The dispute over pensions can easily be resolved if employers (a) agree to accept the detailed counter-proposals put forward by UCU, which would require the same level of employer covenant support as those put forward by UUK; and (b) call for a new, more rigorous valuation to be carried out of the scheme as of 31st March 2021.

Pay, equality, workload, and casualisation

Pay and conditions in UK higher education have been in decline for a number of years, but they have reached crisis point during the pandemic.

Since 2009, the cumulative decline in pay (compared to RPI) is 17.6%, and this has been even higher for our staff in London. In 2020, employers proposed a 0.0% pay “increase”, and this year have only offered 1.5% at a time when inflation is running at 3% and projected to rise.

Gender and race pay gaps continue to characterise the pay structure at UK universities, including at Queen Mary. As you know, the most recent figures indicate that the mean gender pay gap at Queen Mary is 17% (an increase from the previous year) and the mean race pay gap is 19.4% (only a small decrease from the previous year). Part of the answer to this problem has to be pay restraint at the top: by July 2020, the number of staff earning over £100k at Queen Mary had roughly doubled since 2017, and senior management salary costs had increased by 24% to over £2.2 million.

Another of the major causes of pay inequality is casualisation, which is a systemic problem across the sector and at Queen Mary. Women and people of colour work disproportionately in part-time positions at Queen Mary. These roles are often fixed-term, insecure, poorly paid, and with limited prospects of career progression. This job insecurity has a severe impact on their livelihoods, their families, and their mental health. Over the summer of 2020, at the height of the pandemic, many valued colleagues in these positions lost their jobs because the university implemented a recruitment freeze and refused to renew their contracts.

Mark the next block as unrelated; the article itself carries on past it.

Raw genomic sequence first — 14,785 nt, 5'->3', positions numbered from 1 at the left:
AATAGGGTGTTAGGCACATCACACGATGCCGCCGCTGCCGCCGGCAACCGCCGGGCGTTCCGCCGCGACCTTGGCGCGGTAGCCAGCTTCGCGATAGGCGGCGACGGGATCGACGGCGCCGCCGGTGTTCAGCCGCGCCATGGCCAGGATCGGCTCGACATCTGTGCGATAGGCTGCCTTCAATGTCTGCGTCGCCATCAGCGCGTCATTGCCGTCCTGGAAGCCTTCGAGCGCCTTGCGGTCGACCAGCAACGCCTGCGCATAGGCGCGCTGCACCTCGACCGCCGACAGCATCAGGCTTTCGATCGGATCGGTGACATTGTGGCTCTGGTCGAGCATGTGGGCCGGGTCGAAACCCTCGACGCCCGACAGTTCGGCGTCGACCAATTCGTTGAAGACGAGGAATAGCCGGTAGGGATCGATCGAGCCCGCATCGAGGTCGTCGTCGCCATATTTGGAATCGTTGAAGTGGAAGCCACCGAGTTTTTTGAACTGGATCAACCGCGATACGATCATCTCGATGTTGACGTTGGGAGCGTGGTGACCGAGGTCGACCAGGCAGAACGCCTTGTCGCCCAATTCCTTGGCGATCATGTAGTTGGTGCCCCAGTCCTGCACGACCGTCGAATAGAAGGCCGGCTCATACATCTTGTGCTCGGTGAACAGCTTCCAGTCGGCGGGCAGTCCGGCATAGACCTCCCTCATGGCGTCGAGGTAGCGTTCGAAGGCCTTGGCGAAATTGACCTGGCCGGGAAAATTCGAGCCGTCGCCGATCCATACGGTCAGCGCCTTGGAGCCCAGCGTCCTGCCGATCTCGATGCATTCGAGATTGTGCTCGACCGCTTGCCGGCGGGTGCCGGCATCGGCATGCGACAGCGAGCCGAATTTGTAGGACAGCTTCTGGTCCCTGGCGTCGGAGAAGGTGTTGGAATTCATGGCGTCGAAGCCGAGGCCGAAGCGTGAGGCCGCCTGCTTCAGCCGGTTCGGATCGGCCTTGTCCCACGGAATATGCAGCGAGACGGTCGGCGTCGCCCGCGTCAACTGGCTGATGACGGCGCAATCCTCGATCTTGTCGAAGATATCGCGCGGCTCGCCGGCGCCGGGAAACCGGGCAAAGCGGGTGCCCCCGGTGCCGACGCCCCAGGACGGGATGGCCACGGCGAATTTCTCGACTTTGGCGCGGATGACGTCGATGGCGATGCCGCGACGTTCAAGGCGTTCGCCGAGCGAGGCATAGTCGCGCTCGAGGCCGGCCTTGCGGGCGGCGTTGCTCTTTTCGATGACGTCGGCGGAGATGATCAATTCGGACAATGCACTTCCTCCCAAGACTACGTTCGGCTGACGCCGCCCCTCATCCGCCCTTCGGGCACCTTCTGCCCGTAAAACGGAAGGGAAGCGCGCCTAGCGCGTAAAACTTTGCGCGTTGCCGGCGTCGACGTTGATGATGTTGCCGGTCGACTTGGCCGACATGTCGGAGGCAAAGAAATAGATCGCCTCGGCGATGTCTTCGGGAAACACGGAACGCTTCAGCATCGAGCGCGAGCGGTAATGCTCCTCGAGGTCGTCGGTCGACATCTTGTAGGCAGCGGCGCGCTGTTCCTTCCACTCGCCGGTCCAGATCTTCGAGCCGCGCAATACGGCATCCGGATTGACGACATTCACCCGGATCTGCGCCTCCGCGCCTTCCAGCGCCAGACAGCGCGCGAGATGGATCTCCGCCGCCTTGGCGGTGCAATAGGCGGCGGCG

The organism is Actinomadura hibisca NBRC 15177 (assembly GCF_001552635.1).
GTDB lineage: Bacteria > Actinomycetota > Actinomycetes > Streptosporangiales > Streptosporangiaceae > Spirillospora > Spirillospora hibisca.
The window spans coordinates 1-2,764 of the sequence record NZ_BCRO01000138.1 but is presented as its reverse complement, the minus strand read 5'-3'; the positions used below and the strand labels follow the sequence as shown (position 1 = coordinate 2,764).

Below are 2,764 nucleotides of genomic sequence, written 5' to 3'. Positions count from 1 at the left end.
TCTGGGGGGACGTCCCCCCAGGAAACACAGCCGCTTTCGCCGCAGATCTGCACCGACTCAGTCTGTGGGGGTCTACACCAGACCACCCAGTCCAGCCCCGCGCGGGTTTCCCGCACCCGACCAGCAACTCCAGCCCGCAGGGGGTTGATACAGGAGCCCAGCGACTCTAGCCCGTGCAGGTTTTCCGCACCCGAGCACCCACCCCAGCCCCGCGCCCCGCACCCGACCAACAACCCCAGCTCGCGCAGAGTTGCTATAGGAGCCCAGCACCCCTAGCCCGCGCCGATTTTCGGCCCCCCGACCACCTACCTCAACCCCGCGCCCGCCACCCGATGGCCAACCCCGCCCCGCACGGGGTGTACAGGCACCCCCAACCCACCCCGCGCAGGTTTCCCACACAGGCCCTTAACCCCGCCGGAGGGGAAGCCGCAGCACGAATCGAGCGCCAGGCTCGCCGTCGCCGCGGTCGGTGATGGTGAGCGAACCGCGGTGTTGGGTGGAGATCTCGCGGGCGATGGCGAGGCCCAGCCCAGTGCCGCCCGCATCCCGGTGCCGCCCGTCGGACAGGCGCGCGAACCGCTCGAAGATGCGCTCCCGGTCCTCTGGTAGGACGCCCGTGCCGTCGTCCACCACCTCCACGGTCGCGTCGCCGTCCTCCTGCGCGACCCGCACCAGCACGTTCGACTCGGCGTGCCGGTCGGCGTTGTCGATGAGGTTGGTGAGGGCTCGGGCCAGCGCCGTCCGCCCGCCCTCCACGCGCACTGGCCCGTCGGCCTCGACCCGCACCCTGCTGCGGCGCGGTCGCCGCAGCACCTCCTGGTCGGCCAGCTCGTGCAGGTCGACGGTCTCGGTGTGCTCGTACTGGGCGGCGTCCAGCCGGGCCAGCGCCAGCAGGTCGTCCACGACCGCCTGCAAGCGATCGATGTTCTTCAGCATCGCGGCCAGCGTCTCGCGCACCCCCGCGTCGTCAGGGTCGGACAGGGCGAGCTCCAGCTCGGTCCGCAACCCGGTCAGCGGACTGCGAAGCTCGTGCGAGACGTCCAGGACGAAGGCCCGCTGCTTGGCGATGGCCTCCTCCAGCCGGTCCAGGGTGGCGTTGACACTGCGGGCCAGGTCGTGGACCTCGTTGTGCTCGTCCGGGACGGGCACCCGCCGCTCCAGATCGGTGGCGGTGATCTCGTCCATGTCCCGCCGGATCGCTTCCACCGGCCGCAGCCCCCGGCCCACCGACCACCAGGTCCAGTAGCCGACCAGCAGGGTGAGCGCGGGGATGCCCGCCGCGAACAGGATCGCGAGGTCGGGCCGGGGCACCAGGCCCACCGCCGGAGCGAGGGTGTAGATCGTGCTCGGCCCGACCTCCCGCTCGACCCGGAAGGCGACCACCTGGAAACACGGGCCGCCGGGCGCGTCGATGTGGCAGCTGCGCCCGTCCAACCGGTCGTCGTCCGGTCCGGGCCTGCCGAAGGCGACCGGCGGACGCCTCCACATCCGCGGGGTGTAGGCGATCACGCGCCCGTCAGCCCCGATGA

Staff workload is also at unsustainable levels. In an external report commissioned by Queen Mary in 2018, 40% of staff were already reporting in a survey that they were unable to manage their workloads. The problem has increased severely during the pandemic, when the loss of staff and the demands of shifting to online teaching, working at home and on a socially-distanced campus caused workloads to skyrocket. The problem shows signs of worsening still. In 2021, the university exceeded its undergraduate student targets by 21% without anything like a commensurate increase in staff numbers.

The joint unions have laid out detailed proposals to address all these issues, but so far employers have refused to make any improved offer. Thanks to the hard work of staff, Queen Mary is in a strong financial position. In July 2020, the university deposited almost £37 million into its accounts, bringing the total balance to almost £100 million. You can therefore easily afford to meet the costs of protecting pensions and improving pay and conditions for staff.

Regards,
Dr. James Eastwood

QMUCU Branch Chair
on behalf of QMUCU Branch Committee.